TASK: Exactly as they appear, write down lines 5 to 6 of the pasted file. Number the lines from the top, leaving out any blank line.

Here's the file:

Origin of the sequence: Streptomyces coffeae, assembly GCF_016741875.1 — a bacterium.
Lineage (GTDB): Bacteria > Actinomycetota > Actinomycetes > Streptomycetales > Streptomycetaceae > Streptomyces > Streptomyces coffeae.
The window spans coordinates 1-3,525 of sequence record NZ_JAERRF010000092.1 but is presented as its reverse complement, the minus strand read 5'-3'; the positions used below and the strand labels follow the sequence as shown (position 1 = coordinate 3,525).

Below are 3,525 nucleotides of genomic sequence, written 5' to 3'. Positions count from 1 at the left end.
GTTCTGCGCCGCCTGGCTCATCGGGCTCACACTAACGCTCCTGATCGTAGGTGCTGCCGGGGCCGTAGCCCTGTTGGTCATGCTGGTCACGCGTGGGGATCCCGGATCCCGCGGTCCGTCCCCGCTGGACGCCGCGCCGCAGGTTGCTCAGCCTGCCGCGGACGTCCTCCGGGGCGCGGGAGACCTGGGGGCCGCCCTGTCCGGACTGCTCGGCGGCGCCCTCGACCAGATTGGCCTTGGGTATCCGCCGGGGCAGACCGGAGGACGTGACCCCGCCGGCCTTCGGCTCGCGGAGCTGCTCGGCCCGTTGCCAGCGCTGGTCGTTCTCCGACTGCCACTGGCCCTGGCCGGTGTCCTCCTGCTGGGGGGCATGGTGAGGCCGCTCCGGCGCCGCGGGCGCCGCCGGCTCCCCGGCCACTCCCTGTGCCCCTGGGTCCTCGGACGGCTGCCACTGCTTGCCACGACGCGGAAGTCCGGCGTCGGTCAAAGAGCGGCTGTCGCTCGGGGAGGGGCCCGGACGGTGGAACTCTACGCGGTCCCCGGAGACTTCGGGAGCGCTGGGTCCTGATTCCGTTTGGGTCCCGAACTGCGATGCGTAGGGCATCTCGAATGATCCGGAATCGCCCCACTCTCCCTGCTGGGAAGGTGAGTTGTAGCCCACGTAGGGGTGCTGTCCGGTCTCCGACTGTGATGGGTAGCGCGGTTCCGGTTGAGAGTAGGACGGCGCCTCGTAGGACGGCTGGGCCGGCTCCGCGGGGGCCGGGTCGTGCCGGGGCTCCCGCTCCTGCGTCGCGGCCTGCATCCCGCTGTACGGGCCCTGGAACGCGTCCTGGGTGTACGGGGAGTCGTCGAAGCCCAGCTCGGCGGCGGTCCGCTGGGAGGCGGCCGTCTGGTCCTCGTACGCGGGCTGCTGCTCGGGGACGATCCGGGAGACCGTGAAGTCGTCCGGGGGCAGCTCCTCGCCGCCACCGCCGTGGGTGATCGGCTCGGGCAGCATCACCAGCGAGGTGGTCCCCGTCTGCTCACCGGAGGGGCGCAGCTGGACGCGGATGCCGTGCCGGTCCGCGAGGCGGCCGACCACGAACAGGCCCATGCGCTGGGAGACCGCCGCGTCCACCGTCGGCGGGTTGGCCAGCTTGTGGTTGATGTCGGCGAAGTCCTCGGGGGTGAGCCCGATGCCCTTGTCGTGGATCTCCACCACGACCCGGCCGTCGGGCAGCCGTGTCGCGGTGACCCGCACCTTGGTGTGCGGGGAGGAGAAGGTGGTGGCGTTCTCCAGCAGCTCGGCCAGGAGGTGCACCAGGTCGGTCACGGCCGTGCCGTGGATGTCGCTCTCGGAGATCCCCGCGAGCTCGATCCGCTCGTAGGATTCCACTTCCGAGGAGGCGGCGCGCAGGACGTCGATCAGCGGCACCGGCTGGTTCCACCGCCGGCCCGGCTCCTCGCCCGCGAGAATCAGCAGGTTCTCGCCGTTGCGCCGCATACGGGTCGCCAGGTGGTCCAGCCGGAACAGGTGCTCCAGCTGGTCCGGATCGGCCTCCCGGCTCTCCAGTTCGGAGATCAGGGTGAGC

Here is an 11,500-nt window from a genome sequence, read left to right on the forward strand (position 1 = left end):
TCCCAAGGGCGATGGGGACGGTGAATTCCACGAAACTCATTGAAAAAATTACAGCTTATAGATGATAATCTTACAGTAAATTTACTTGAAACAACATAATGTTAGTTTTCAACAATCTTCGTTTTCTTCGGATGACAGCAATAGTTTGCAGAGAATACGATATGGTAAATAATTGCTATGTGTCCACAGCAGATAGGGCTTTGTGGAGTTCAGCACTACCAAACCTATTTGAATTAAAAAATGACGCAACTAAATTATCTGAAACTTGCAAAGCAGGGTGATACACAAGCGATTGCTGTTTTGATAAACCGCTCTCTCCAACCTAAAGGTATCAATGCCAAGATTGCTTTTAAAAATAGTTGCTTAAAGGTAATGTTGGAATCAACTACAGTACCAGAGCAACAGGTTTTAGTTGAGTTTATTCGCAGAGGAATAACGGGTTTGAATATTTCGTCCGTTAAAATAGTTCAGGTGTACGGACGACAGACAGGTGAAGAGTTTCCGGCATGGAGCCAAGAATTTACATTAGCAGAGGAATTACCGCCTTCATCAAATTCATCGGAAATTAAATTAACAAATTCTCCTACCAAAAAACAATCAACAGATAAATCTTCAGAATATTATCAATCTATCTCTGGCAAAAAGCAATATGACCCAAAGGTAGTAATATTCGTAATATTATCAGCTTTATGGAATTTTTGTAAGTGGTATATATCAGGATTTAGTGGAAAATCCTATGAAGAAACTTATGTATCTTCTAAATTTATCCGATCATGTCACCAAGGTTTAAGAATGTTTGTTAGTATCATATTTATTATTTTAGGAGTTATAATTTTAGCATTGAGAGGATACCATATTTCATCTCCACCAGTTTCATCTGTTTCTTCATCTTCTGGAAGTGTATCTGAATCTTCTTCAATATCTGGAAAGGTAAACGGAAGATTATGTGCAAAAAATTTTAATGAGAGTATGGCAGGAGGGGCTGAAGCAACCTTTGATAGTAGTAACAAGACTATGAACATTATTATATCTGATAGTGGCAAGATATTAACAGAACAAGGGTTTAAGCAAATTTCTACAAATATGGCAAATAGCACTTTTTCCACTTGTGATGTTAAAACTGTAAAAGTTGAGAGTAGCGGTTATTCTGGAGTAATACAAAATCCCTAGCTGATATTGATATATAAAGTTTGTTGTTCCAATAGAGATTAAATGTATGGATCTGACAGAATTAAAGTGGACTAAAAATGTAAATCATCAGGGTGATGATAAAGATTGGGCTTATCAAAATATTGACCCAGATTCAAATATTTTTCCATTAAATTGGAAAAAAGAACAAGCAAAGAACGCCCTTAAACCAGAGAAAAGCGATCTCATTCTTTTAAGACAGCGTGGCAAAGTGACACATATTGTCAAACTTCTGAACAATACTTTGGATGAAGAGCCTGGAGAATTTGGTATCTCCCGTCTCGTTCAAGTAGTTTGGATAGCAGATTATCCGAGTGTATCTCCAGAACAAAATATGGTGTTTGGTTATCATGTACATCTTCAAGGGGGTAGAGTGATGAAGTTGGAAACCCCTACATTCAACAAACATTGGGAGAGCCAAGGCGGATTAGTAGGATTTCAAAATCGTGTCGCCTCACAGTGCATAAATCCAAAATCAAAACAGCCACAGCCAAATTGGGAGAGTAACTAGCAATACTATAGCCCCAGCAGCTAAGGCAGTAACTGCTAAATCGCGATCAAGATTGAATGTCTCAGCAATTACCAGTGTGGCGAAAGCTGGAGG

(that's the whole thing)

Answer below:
GTTCTGCGCCGCCTGGCTCATCGGGCTCACACTAACGCTCCTGATCGTAGGTGCTGCCGGGGCCGTAGCCCTGTTGGTCATGCTGGTCACGCGTGGGGATCCCGGATCCCGCGGTCCGTCCCCGCTGGACGCCGCGCCGCAGGTTGCTCAGCCTGCCGCGGACGTCCTCCGGGGCGCGGGAGACCTGGGGGCCGCCCTGTCCGGACTGCTCGGCGGCGCCCTCGACCAGATTGGCCTTGGGTATCCGCCGGGGCAGACCGGAGGACGTGACCCCGCCGGCCTTCGGCTCGCGGAGCTGCTCGGCCCGTTGCCAGCGCTGGTCGTTCTCCGACTGCCACTGGCCCTGGCCGGTGTCCTCCTGCTGGGGGGCATGGTGAGGCCGCTCCGGCGCCGCGGGCGCCGCCGGCTCCCCGGCCACTCCCTGTGCCCCTGGGTCCTCGGACGGCTGCCACTGCTTGCCACGACGCGGAAGTCCGGCGTCGGTCAAAGAGCGGCTGTCGCTCGGGGAGGGGCCCGGACGGTGGAACTCTACGCGGTCCCCGGAGACTTCGGGAGCGCTGGGTCCTGATTCCGTTTGGGTCCCGAACTGCGATGCGTAGGGCATCTCGAATGATCCGGAATCGCCCCACTCTCCCTGCTGGGAAGGTGAGTTGTAGCCCACGTAGGGGTGCTGTCCGGTCTCCGACTGTGATGGGTAGCGCGGTTCCGGTTGAGAGTAGGACGGCGCCTCGTAGGACGGCTGGGCCGGCTCCGCGGGGGCCGGGTCGTGCCGGGGCTCCCGCTCCTGCGTCGCGGCCTGCATCCCGCTGTACGGGCCCTGGAACGCGTCCTGGGTGTACGGGGAGTCGTCGAAGCCCAGCTCGGCGGCGGTCCGCTGGGAGGCGGCCGTCTGGTCCTCGTACGCGGGCTGCTGCTCGGGGACGATCCGGGAGACCGTGAAGTCGTCCGGGGGCAGCTCCTCGCCGCCACCGCCGTGGGTGATCGGCTCGGGCAGCATCACCAGCGAGGTGGTCCCCGTCTGCTCACCGGAGGGGCGCAGCTGGACGCGGATGCCGTGCCGGTCCGCGAGGCGGCCGACCACGAACAGGCCCATGCGCTGGGAGACCGCCGCGTCCACCGTCGGCGGGTTGGCCAGCTTGTGGTTGATGTCGGCGAAGTCCTCGGGGGTGAGCCCGATGCCCTTGTCGTGGATCTCCACCACGACCCGGCCGTCGGGCAGCCGTGTCGCGGTGACCCGCACCTTGGTGTGCGGGGAGGAGAAGGTGGTGGCGTTCTCCAGCAGCTCGGCCAGGAGGTGCACCAGGTCGGTCACGGCCGTGCCGTGGATGTCGCTCTCGGAGATCCCCGCGAGCTCGATCCGCTCGTAGGATTCCACTTCCGAGGAGGCGGCGCGCAGGACGTCGATCAGCGGCACCGGCTGGTTCCACCGCCGGCCCGGCTCCTCGCCCGCGAGAATCAGCAGGTTCTCGCCGTTGCGCCGCATACGGGTCGCCAGGTGGTCCAGCCGGAACAGGTGCTCCAGCTGGTCCGGATCGGCCTCCCGGCTCTCCAGTTCGGAGATCAGGGTGAGC

Here is an 11,500-nt window from a genome sequence, read left to right on the forward strand (position 1 = left end):